The description and equipment chapter includes a variety of Asian weapons, armor, and other items. As was the case in Sword & Fist, the katana is treated as a masterwork bastard sword. Technically, the katana is smaller than a bastard sword, but the convention works well enough. The way it was wielded resembles the way bastard swords are handled under D&D mechanics, and it is a much better approach than promoting the katana to the "super-weapon" that it was under 1e and 2e.
As you might expect, a few ninja gimmicks like eggshell grenades are available. The ninja-to is treated as an exotic weapon, however, which struck me as a little odd since it is basically a (crappy) short sword.
In the realm of spells, many spell lists are provided for the new classes, and many of the existing spells in the PHB are referenced. Many new spells are also provided. Some of these are simply rearrangements of existing spells. For example, the shugenja have access to the spell protection from taint that operates much like the classic protection from evil.
Many other spells are brand new, though, and very interesting additions to a campaign. One very cool spell is snake darts. This spell requires snake tattoos on the caster's arms as a focus. When the spell is cast, the snakes fly out and strike a target, and bite the target (inflicting poison on the target as well).
For fans of the old 1e OA will recognize many of those spells here in 3e format, such as lightning blade (which was enchanted blade in 1e) and fire shuriken.
Likewise, many magic items were updated from the previous edition. Unfortunately, it appears that the author did not choose the Complete Book of Ninjas as a resource for magic items, a book with some interesting items that would have made good additions.
There are a variety of new weapon enchantments such as honorable and dishonorable weapons, which are sort of a parallel of holy and unholy weapons in the DMG. The major difference you may notice is that many of the enchantments detailed here do not add to the weapon's effective bonus for the purposes of the market price, but rather have a direct price modifier. These enchantments are typically of the sort that does not give a direct combat modifier, but instead gives the user some sort of bonus. For example, a balance weapon gives the user a 8 bonus to Balance checks while carrying the weapon.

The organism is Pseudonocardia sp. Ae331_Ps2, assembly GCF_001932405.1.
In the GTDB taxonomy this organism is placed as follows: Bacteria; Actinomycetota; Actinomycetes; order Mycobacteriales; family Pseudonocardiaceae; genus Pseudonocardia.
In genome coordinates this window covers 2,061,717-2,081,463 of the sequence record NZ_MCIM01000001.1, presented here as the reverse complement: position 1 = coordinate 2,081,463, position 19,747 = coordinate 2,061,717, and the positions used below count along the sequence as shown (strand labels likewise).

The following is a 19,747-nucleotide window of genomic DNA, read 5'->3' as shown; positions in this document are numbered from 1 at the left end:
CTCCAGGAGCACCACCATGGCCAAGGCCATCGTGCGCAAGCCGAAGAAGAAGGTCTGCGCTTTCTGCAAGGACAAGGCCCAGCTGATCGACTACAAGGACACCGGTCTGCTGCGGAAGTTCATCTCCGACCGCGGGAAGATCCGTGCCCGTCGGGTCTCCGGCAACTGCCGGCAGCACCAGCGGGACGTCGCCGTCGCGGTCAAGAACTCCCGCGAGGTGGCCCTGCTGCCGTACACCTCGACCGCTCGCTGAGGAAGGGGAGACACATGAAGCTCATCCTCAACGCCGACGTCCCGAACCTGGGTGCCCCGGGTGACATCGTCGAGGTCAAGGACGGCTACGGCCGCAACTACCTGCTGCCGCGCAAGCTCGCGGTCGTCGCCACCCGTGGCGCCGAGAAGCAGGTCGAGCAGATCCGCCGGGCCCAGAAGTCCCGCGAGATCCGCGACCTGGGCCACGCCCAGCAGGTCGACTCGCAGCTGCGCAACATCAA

A new category of magic weapon is introduced: talismans. Nothing too new to see here - talismans basically operate like potions. Talismans are simply a different method of storing low-level spell abilities.
Finally, new special materials are introduced. Most prominent among these are jade and obsidian, which are useful against Shadowlands creatures if you play a Rokugan (or Rokugan inspired) game.
The combat chapter focuses on some aspects of combat that are not part of the basic D&D 3e rules, though they do fit well with the existing rules. Three areas are covered: martial arts, iajutsu duels, and psychic combat.
Martial arts is what seems to be on everyone's mind. Basically, the martial arts system builds on the feat system. If your character selects the correct package of martial arts feats, he receives (free of charge) mastery of that style. This gives the character some mechanical benefits. For example, if you have all the feats of the "empty hand mastery" list, your unarmed damage improves by one step.
I have to say that while I think this works after a fashion, I am really not wild about it. It seems like a pale shadow of the old OA martial arts system. 1e OA had a system whereby you could put together unique styles from component maneuvers. The new system offers nowhere near the flavor and variety. I feel it would have been much better springing off from the feat system into the prestige class mechanic (which seems to be widely used in other places in the book for "fighting schools"; I am at a loss as to why this wasn't done here.)